SCIENTOLOGY NO. 2 Cruise (Photo: Getty Images) Are elders at the notoriously litigious Church of Scientology reaching out to the federal governmental for protection against a recent spate of Internet attacks? A source tells Radar that Church leaders have been so flustered by "Anonymous"— the online collective disrupting the Church's day-to-day operations after it attempted to prevent the dissemination of the now-infamous Tom Cruise video—that they've asked the U.S. Attorney General's office in Los Angeles, the FBI, as well as the LAPD to launch a criminal investigation into possible criminal activity by any hackers.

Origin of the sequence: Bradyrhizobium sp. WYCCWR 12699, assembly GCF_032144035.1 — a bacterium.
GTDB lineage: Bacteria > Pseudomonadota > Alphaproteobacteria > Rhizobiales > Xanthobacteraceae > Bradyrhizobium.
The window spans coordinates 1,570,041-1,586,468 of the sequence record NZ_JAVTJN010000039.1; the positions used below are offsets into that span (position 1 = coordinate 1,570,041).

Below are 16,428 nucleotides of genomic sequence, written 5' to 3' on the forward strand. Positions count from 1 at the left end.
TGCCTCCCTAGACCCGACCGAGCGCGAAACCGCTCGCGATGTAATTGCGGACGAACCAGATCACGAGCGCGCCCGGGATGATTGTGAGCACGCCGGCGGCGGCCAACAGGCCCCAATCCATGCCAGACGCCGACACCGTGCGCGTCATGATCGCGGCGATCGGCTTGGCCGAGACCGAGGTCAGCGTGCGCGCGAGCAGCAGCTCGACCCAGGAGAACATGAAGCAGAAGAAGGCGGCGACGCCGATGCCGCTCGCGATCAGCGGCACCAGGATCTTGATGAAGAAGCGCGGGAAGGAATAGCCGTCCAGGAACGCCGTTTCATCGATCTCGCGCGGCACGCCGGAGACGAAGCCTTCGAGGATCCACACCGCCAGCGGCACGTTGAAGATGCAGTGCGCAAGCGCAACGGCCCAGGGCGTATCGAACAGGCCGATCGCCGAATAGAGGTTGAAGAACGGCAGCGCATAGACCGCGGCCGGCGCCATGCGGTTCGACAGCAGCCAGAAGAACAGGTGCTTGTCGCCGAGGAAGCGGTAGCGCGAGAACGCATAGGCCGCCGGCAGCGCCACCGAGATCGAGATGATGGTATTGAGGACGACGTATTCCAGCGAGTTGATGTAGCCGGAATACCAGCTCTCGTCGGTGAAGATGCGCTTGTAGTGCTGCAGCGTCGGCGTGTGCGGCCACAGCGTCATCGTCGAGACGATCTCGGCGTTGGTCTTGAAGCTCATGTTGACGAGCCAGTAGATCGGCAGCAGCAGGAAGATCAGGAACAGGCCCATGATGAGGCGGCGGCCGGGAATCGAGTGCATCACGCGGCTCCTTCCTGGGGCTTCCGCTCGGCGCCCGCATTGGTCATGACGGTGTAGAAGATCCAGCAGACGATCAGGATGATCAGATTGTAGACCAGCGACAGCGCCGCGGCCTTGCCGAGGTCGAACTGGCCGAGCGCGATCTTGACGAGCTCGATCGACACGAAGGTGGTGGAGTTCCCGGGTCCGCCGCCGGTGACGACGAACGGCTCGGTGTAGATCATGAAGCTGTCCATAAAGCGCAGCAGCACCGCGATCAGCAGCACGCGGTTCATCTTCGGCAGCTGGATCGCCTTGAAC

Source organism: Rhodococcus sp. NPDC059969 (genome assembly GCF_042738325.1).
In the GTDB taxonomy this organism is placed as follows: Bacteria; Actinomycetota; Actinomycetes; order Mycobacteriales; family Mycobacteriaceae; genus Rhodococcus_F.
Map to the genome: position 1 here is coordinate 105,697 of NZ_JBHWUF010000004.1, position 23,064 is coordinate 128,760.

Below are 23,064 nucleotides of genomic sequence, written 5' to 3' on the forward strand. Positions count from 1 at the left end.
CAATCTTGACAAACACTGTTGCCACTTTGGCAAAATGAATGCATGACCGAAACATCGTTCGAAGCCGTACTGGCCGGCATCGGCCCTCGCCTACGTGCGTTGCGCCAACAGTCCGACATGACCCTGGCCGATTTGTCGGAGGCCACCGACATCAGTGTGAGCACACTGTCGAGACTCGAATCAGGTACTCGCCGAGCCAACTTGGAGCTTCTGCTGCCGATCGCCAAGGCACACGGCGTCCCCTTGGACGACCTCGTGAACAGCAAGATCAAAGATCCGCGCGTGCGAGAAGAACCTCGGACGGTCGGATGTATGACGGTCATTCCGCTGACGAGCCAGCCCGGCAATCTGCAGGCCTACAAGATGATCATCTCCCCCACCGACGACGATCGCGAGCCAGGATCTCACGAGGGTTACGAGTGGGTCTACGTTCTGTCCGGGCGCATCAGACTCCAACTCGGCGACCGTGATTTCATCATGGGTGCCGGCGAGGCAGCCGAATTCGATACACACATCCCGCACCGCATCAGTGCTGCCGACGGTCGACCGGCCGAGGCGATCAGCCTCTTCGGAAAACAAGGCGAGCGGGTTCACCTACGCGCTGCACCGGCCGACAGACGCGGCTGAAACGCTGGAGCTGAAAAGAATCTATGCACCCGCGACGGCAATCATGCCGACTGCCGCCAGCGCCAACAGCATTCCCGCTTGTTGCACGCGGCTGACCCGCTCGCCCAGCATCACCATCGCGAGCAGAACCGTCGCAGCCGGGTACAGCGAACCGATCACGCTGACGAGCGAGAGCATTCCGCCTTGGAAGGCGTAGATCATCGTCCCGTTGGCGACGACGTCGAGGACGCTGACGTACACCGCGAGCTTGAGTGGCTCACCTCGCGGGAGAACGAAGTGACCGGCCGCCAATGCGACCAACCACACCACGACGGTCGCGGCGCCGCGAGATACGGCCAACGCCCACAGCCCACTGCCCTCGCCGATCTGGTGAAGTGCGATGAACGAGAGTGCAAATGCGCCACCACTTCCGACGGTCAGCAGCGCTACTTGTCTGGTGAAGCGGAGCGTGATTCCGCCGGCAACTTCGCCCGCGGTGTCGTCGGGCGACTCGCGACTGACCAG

Disparate individuals working under the banner of "Anonymous" initially congregated on the online collaborative community 4chan (a description of the group, its motives, and its goals can now be found here). Their efforts to draw attention to the Church's "campaigns of misinformation" and tendency to suppress dissent have generally been successful: The first coordinated raid against the COS, a denial of service attack, crashed the Church's website. Anonymous members subsequently bombarded the Church with calls in order to tie up phone lines, sent "black faxes" to waste ink, and also "Google bombed" the Church by tying the word "Scientology" to such nefarious terms as "dangerous" and "cult" in order to skewer search results. A complete rundown of the attack, dubbed "Project Chanology," can be found here. On the site, February 10 is cited as the day of reckoning for Scientologists.